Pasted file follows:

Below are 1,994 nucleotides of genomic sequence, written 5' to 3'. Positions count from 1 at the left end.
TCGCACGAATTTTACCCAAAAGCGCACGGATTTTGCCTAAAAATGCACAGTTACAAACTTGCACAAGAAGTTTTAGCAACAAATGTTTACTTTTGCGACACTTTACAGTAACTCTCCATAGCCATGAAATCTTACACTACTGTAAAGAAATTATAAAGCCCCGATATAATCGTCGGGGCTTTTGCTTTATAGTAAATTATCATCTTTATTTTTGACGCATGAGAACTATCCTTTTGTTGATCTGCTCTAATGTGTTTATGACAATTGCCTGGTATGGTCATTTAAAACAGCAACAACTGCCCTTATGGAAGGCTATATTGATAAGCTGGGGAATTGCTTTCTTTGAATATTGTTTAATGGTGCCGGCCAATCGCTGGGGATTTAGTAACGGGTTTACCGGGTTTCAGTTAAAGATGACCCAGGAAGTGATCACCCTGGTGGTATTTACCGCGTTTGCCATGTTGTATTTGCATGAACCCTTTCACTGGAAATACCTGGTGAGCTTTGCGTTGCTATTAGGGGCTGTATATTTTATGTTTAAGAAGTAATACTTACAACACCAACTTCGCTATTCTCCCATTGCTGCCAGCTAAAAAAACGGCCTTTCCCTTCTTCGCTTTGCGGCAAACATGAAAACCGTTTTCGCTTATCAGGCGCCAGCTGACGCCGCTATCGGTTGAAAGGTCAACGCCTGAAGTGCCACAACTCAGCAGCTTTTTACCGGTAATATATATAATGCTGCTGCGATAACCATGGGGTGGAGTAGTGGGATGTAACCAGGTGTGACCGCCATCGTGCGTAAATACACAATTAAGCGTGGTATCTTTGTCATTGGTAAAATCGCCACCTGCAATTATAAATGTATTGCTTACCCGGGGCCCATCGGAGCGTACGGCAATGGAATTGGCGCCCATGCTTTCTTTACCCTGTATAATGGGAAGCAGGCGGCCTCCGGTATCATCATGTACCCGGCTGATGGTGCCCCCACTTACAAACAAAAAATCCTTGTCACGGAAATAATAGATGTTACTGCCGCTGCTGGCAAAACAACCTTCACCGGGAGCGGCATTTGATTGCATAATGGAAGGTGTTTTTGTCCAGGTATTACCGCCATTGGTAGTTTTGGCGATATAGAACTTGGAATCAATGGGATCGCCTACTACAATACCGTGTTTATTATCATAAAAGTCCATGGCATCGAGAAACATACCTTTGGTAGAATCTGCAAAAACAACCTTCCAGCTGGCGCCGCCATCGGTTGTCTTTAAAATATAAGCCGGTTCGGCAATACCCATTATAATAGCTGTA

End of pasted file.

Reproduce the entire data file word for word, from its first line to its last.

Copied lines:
Below are 1,994 nucleotides of genomic sequence, written 5' to 3'. Positions count from 1 at the left end.
TCGCACGAATTTTACCCAAAAGCGCACGGATTTTGCCTAAAAATGCACAGTTACAAACTTGCACAAGAAGTTTTAGCAACAAATGTTTACTTTTGCGACACTTTACAGTAACTCTCCATAGCCATGAAATCTTACACTACTGTAAAGAAATTATAAAGCCCCGATATAATCGTCGGGGCTTTTGCTTTATAGTAAATTATCATCTTTATTTTTGACGCATGAGAACTATCCTTTTGTTGATCTGCTCTAATGTGTTTATGACAATTGCCTGGTATGGTCATTTAAAACAGCAACAACTGCCCTTATGGAAGGCTATATTGATAAGCTGGGGAATTGCTTTCTTTGAATATTGTTTAATGGTGCCGGCCAATCGCTGGGGATTTAGTAACGGGTTTACCGGGTTTCAGTTAAAGATGACCCAGGAAGTGATCACCCTGGTGGTATTTACCGCGTTTGCCATGTTGTATTTGCATGAACCCTTTCACTGGAAATACCTGGTGAGCTTTGCGTTGCTATTAGGGGCTGTATATTTTATGTTTAAGAAGTAATACTTACAACACCAACTTCGCTATTCTCCCATTGCTGCCAGCTAAAAAAACGGCCTTTCCCTTCTTCGCTTTGCGGCAAACATGAAAACCGTTTTCGCTTATCAGGCGCCAGCTGACGCCGCTATCGGTTGAAAGGTCAACGCCTGAAGTGCCACAACTCAGCAGCTTTTTACCGGTAATATATATAATGCTGCTGCGATAACCATGGGGTGGAGTAGTGGGATGTAACCAGGTGTGACCGCCATCGTGCGTAAATACACAATTAAGCGTGGTATCTTTGTCATTGGTAAAATCGCCACCTGCAATTATAAATGTATTGCTTACCCGGGGCCCATCGGAGCGTACGGCAATGGAATTGGCGCCCATGCTTTCTTTACCCTGTATAATGGGAAGCAGGCGGCCTCCGGTATCATCATGTACCCGGCTGATGGTGCCCCCACTTACAAACAAAAAATCCTTGTCACGGAAATAATAGATGTTACTGCCGCTGCTGGCAAAACAACCTTCACCGGGAGCGGCATTTGATTGCATAATGGAAGGTGTTTTTGTCCAGGTATTACCGCCATTGGTAGTTTTGGCGATATAGAACTTGGAATCAATGGGATCGCCTACTACAATACCGTGTTTATTATCATAAAAGTCCATGGCATCGAGAAACATACCTTTGGTAGAATCTGCAAAAACAACCTTCCAGCTGGCGCCGCCATCGGTTGTCTTTAAAATATAAGCCGGTTCGGCAATACCCATTATAATAGCTGTA